Institute for Marine Remote Sensing
The Institute for Marine Remote Sensing (IMaRS) of the College of Marine Science is located in the Knight Oceanographic Research Center (KORC) building at the University of South Florida St. Petersburg, Florida campus. Our research activities focus on the analysis of digital data – satellite sensor data in particular – and on the development of applications of these data at local, regional, and global scales. On this website you can find links to our hosted data, a highlighted publications list, researcher pages. Below are some highlighted projects led by IMaRS.
MBON is a growing global initiative to improve our understanding of changes and connections between marine biodiversity and ecosystem functions.
CARIACO (Carbon Retention in a Colored Ocean) was a time-series data collection program consisting of 232 monthly core cruises from 1995 through January 2017. This time series consists of field observations using ship, mooring, and satellite platforms in the eastern Cariaco Basin at 10°30’N, 64°40’W.
Marine Life 2030
Marine Life 2030 is a UN Ocean Decade Endorsed Programme that seeks to transform the observation and forecasting of marine life for the future for the benefit of all people.
The Landsat7-derived data products from this effort were the first global uniform map of shallow coral reef ecosystems. The full Landsat image archive and the resulting GIS shapefiles are available in the public domain.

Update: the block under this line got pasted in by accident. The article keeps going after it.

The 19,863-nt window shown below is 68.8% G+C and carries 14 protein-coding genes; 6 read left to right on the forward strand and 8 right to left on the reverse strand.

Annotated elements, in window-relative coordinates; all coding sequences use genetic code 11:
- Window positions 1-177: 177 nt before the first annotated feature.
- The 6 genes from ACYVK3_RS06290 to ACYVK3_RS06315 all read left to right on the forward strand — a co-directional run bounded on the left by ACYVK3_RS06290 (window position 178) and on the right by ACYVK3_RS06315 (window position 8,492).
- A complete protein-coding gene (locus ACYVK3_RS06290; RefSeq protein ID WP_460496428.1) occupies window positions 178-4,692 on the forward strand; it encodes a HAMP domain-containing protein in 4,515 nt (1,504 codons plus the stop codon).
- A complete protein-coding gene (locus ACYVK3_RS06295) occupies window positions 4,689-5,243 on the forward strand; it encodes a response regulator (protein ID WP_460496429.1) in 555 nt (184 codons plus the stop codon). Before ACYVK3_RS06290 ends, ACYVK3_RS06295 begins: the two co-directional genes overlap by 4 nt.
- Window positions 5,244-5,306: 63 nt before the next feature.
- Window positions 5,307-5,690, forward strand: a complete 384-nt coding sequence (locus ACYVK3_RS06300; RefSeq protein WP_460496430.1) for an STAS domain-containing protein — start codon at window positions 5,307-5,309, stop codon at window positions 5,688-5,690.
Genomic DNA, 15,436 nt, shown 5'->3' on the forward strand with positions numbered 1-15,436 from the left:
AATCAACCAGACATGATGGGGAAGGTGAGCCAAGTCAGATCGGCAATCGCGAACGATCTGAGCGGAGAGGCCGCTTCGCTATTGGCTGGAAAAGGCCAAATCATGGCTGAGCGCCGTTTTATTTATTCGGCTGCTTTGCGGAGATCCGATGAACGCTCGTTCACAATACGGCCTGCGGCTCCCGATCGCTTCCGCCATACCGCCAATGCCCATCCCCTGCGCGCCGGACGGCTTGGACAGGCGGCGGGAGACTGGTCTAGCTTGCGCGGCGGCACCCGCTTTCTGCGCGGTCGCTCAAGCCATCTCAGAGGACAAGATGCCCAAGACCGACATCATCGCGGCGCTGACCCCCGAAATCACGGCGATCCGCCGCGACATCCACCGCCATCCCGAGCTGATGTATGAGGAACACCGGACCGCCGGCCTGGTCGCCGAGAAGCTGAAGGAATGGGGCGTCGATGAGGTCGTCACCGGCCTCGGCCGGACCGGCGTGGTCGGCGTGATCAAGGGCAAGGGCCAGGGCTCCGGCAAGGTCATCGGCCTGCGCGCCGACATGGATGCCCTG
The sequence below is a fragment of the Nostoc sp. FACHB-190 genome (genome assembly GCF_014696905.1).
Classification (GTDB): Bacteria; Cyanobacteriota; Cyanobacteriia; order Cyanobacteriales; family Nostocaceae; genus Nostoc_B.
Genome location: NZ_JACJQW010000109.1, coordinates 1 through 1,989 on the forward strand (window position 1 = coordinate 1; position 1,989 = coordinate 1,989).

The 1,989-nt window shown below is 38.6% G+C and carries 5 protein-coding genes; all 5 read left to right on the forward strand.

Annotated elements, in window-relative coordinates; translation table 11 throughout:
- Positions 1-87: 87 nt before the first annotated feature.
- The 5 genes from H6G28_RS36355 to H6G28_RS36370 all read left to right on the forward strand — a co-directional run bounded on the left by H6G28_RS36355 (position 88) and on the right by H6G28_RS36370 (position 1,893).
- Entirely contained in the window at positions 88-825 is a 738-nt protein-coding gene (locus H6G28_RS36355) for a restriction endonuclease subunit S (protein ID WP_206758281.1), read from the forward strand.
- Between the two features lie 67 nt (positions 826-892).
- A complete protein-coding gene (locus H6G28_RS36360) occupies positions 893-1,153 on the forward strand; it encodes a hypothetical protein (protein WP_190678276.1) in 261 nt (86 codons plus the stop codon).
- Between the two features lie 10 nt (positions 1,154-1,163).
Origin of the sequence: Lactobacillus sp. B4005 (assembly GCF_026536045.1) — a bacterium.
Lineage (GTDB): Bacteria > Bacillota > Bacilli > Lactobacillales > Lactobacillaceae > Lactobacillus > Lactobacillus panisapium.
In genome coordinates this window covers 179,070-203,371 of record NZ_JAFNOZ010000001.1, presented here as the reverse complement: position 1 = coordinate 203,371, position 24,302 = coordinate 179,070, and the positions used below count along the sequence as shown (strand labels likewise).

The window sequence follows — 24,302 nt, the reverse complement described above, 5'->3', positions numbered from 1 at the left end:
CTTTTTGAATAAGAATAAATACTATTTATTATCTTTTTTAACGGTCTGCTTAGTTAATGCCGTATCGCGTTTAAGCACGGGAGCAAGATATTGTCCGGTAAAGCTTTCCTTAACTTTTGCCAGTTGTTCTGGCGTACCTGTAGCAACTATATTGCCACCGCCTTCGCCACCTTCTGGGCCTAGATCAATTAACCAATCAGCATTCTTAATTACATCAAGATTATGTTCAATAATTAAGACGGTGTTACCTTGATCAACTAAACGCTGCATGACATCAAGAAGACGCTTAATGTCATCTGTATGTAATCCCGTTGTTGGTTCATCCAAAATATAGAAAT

NSF 3D Wetlands
The 3D Wetlands Project provides WorldView2&3-derived landcover class and LiDAR-derived DEM data at an unprecedented 2m resolution for the entirety of the SouthEastern US coast. The landcover product offers access to 12,929 processed and classified imagery with temporal coverage from 2009 to 2018.
IMaRS Mission Statement
We specialize in coastal processes of highly variable regions like the Gulf of Mexico, the Caribbean Sea and Cuba using instruments such as AVHRR, CZCS, SeaWiFS, MODIS, and Landsat. We use other sensors such as altimeters and scatterometers to examine the physical environment in the adjacent deep ocean.
The IMARS team of graduate students and post-doctoral scientists are actively engaged in a variety of research projects which are contributing to new processes and creating new data tools.